and when they came to the gentleman's house shefound he was very ill.Going into the room, bearing a small blue pot theyhad brought with them, the queen asked him:"Would you like to be cured?""Oh, bless you; yes, indeed."Whereupon the queen put the little blue pot ofperfume on the centre of the table, and lit it, whenthe room was instantly filled with the most deliciousodour.Whilst the perfume was burning, the six fairiesformed in line behind her, and she leading, theywalked round the table three times, chanting inchorus:  "Round and round three times three,  We have come to cure thee."At the end of the third round she touched theburning perfume with her wand, and then touchedthe gentleman on the head, saying:""Be thou made whole.No sooner had she said the words than he jumpedup hale and hearty, and said:"Oh, dear queen, what shall I do for you? I'll doanything you wish."
"Money I do not wish for," said the queen, "butthere's a little plot of ground on the sea-cliff I wantyou to lend me, for I wish to make a ring there, andthe grass will die when I make the ring. Then Iwant you to build three walls round the ring, butleave the sea-side open, so that we may be able tocome and go easily.""With the greatest of pleasure," said thegentleman; and he built the three stone walls atonce, at the spot indicated.II.Near the gentleman lived the old witch, and shehad the power of turning at will into a hare. Thegentleman was a great hare hunter, but thehounds could never catch this hare; it alwaysdisappeared in a mill, running between the wingsand jumping in at an open window, though theystationed two men and a dog at the spot, when itimmediately turned into the old witch. And the oldmiller never suspected, for the old woman used totake him a peck of corn to grind a few days beforeany hunt, telling him she would call for it on theafternoon of the day of the hunt. So that when shearrived she was expected.One day she had been taunting the gentleman ashe returned from a hunt, that he could never catchthe hare, and he struck her with his whip, saying"Get away, you witchcraft!"
Whereupon she witched him, and he fell ill, andwas cured as we have seen.When he got well he watched the old witch, andsaw she often visited the house of an old miserwho lived near by with his beautiful niece. Now allthe people in the village touched their hats mostrespectfully to this old miser, for they knew he haddealings with the witch, and they were as muchafraid of him as of her; but everyone loved themiser's kind and beautiful niece.III.When the fairies got home the queen told herdaughter:"I have no power over the old witch for twelvemonths from to-day, and then I have no powerover her life. She must lose that by the arm of aman."So the next day the daughter was sent out again tosee whether she could find a person suited to thatpurpose.In the village lived a small crofter, who was afraidof nothing; he was the boldest man thereabouts;and one day he passed the miser without salutinghim. The old fellow went off at once and told thewitch.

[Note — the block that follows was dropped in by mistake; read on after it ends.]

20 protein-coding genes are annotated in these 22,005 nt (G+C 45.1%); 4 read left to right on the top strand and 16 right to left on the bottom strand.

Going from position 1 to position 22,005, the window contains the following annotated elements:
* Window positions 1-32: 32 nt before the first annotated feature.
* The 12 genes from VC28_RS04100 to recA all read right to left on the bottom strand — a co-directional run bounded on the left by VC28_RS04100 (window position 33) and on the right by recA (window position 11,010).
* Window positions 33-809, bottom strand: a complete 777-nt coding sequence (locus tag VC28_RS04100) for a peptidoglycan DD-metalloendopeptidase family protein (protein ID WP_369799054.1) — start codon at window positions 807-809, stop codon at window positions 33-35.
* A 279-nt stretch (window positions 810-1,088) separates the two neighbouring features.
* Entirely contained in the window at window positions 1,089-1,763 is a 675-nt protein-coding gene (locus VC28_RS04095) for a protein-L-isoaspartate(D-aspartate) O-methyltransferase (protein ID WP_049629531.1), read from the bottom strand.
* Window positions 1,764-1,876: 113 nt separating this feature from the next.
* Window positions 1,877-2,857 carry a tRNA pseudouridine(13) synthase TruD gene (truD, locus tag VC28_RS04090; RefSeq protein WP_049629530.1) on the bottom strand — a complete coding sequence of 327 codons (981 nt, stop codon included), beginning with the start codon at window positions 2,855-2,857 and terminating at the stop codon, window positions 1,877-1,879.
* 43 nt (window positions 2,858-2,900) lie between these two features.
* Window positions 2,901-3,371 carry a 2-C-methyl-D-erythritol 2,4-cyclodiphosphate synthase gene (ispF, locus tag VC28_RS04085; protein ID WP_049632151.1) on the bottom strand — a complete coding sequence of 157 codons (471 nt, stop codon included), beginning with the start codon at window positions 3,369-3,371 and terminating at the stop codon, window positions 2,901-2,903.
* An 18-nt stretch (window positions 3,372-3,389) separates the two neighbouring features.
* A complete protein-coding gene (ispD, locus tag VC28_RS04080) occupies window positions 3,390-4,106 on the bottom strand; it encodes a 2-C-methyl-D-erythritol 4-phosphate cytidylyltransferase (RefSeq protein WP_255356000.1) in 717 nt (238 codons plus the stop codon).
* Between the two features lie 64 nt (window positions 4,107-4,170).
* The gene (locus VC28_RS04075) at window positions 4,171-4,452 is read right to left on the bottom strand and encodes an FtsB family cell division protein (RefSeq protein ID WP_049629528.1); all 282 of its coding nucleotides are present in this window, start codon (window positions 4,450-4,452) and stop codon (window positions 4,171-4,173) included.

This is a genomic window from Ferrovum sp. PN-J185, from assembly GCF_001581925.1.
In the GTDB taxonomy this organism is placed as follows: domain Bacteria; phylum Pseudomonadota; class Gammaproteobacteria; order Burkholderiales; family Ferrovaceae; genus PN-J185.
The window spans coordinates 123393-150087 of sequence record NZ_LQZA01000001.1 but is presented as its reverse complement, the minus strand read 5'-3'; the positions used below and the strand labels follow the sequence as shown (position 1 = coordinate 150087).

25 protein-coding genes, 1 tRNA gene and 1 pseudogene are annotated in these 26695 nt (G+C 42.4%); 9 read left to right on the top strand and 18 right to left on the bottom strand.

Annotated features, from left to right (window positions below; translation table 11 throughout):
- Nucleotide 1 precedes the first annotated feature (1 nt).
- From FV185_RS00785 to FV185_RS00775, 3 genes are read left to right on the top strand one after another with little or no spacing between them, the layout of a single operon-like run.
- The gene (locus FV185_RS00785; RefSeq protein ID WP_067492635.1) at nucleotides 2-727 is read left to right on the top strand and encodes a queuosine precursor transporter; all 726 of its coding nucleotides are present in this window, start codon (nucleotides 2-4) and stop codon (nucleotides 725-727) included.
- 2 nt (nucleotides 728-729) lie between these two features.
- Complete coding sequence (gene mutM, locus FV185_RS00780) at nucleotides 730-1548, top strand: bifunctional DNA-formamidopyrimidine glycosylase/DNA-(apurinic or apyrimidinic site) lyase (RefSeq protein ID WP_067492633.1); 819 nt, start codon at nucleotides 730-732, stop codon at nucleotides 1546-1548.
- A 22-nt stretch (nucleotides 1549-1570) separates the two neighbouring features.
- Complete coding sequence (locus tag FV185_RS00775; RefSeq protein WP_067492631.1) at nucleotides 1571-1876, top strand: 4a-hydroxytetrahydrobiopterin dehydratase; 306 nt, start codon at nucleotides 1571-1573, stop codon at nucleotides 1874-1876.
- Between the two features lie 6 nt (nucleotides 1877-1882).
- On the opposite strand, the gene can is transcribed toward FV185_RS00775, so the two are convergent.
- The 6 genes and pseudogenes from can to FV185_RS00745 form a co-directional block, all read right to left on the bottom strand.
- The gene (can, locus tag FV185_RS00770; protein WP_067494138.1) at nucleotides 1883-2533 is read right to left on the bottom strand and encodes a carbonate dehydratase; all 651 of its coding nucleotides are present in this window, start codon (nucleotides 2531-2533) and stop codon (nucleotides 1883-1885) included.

"Oh, I'll settle his cows to-night!" said she, and theywere taken sick, and gave no milk that night.The fairy's daughter arrived at his croft-yard afterthe cows were taken ill, and she heard him say tohis son, a bright lad: "It must be the oldwitch!"When she heard this, she sent him to the queen.So next day the fairy queen took six fairies andwent to the croft, taking her blue pot of perfume.When she got there she asked the crofter if hewould like his cows cured?"God bless you, yes!" he said.The queen made him bring a round table into theyard, whereon she placed the blue pot of perfume,and having lit it, as before, they formed in line andwalked round thrice, chanting the words:  "Round and round three times three,  We have come to cure thee."Then she dipped the end of her wand into theperfume, and touched the cows on the forehead,saying to each one:"Be thou whole."Whereupon they jumped up cured.The little farmer was overjoyed, and cried:
"Oh, what can I do for you? What can I do foryou?""Money I care not for," said the queen, "all I want isyour son to avenge you and me."The lad jumped up and said:"What I can do I'll do it for you, my lady fairy."She told him to be at the walled plot the followingday at noon, and left.IV.The next day at noon, the queen and her daughterand three hundred other fairies came up the cliff tothe green grass plot, and they carried a pole, and atape, and a mirror. When they reached the plotthey planted the pole in the ground, and hung themirror on the pole. The queen took the tape, whichmeasured ten yards and was fastened to the top ofthe pole, and walked round in a circle, andwherever she set her feet the grass withered anddied. Then the fairies followed up behind thequeen, and each fairy carried a harebell in her left-hand, and a little blue cup of burning perfume inher right. When they had formed up the queencalled the lad to her side, and told him to walk byher throughout. They then started off, all singing inchorus: